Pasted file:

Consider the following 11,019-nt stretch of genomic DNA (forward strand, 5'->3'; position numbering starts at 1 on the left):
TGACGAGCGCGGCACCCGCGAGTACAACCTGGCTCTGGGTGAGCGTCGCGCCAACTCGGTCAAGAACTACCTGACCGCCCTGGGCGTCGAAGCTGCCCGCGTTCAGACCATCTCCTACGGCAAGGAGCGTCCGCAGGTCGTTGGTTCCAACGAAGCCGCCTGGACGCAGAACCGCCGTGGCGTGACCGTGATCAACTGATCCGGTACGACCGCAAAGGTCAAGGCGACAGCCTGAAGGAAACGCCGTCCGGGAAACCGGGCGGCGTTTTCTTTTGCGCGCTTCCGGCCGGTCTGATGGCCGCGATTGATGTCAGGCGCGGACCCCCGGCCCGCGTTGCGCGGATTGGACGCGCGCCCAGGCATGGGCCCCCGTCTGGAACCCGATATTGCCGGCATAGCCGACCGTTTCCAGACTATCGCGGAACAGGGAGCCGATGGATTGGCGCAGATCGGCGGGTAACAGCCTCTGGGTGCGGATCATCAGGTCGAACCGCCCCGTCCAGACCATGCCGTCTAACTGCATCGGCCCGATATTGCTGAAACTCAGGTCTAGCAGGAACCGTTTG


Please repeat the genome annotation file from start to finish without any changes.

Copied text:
Consider the following 11,019-nt stretch of genomic DNA (forward strand, 5'->3'; position numbering starts at 1 on the left):
TGACGAGCGCGGCACCCGCGAGTACAACCTGGCTCTGGGTGAGCGTCGCGCCAACTCGGTCAAGAACTACCTGACCGCCCTGGGCGTCGAAGCTGCCCGCGTTCAGACCATCTCCTACGGCAAGGAGCGTCCGCAGGTCGTTGGTTCCAACGAAGCCGCCTGGACGCAGAACCGCCGTGGCGTGACCGTGATCAACTGATCCGGTACGACCGCAAAGGTCAAGGCGACAGCCTGAAGGAAACGCCGTCCGGGAAACCGGGCGGCGTTTTCTTTTGCGCGCTTCCGGCCGGTCTGATGGCCGCGATTGATGTCAGGCGCGGACCCCCGGCCCGCGTTGCGCGGATTGGACGCGCGCCCAGGCATGGGCCCCCGTCTGGAACCCGATATTGCCGGCATAGCCGACCGTTTCCAGACTATCGCGGAACAGGGAGCCGATGGATTGGCGCAGATCGGCGGGTAACAGCCTCTGGGTGCGGATCATCAGGTCGAACCGCCCCGTCCAGACCATGCCGTCTAACTGCATCGGCCCGATATTGCTGAAACTCAGGTCTAGCAGGAACCGTTTG